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Introduction to diving:

  • Despite the easing of pandemic-related restrictions, alcohol consumption at home is still present, largely due to an increase in premixed and ready-to-drink (RTD) cocktail options, According to a new study by IRI.
  • Despite record inflation and supply chain woes, alcohol price increases have remained relatively steady compared to other CPG categories. However, labor shortages, downsizing menus and rising prices have negatively impacted the recovery in local consumption.
  • In addition to strong growth in RTD cocktails, “better-for-you” and alternative alcohol products also saw impressive growth. Growth was fueled by increased spending on high-end and ultra-premium products despite economic concerns, the report said.

Dive Insights:

In one example of pandemic-driven behavioral change with lasting impact, canned cocktails Popularity rises during quarantinewhich continues to drive industry growth despite the reopening of bars and restaurants IRI’s Research. Other factors driving consumer trends are consumers addicted to premium alcohol and eager to create entertainment experiences at home, so they crave ‘better for you’ alcoholic beverages.

The COVID-19 pandemic has forced a dramatic shift in consumer behavior in many ways, including avoiding bars and drinking cocktails at home. For the most part, it’s unclear which changes will last, in part because of the sense of uncertainty brought on by the new variants, despite a broad push to return to pre-pandemic normalcy. However, IRI research shows that drinking at home still retains its appeal to consumers.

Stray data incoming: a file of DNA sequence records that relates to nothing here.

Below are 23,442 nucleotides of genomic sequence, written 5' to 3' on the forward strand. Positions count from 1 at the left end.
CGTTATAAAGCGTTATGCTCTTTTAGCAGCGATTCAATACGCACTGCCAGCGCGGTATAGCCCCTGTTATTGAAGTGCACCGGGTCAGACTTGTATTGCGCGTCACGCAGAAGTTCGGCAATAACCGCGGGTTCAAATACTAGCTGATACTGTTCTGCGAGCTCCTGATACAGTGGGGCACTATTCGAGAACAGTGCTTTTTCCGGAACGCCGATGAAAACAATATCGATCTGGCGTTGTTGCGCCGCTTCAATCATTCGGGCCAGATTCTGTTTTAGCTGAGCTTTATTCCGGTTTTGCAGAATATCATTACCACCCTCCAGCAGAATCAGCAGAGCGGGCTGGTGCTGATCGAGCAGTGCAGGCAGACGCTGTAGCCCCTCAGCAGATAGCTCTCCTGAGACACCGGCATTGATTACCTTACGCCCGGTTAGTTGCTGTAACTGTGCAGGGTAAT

One reason may be that the alcohol industry appears to have largely avoided price spikes during times of high inflation. Over the past two years, the price of ready-to-drink cocktails has risen 4.7%, beer has risen 1.9%, wine has risen only 1.1%, and spirits have fallen 0.6%. These increases were well below the 10% increase in carbonated soft drinks and 8.3% in energy drinks during the same period.

“Consumer trends continue to fluctuate with the impact of supply chain challenges and rising inflation, but growth opportunities remain,” Scott Scanlon, executive vice president of beverage alcohol at IRI, said in a release. “Consumers want to enjoy and create entertainment experiences at home, and retailers should emphasize premium products and products with unique attributes in this space.”

While consumers find ways to make a dollar go further in many areas, alcoholic beverages don’t seem to be one of them. Premium beer accounted for 34.8% of all beer sales in the past 52 weeks, compared to 31.3% two years ago. Value beer accounted for 50.9% of sales, down from 54.7% two years ago. Fine wines also saw an increase, from 21.5% of sales two years ago to 24.2% in the past 52 weeks.

Consumers’ emphasis on health and wellness has also greatly influenced habits, with sales of “better-for-you” alcohol alternatives increasing by 20.1% from 2021 to 2022. Sales of low- and no-alcohol products rose 6 percent over the same period.

Local alcoholic beverage sales are slowly recovering. In the first quarter of 2019, local alcoholic beverage sales totaled $193,100. In the first quarter of 2022, that number drops to $145,200. That’s still an improvement from the first quarter of 2021, with internal sales totaling $127,400.Recovery times and severity vary widely by region Compared to the first quarter of 2020, local liquor sales in California increased 13%, while the Northeast declined 18%.

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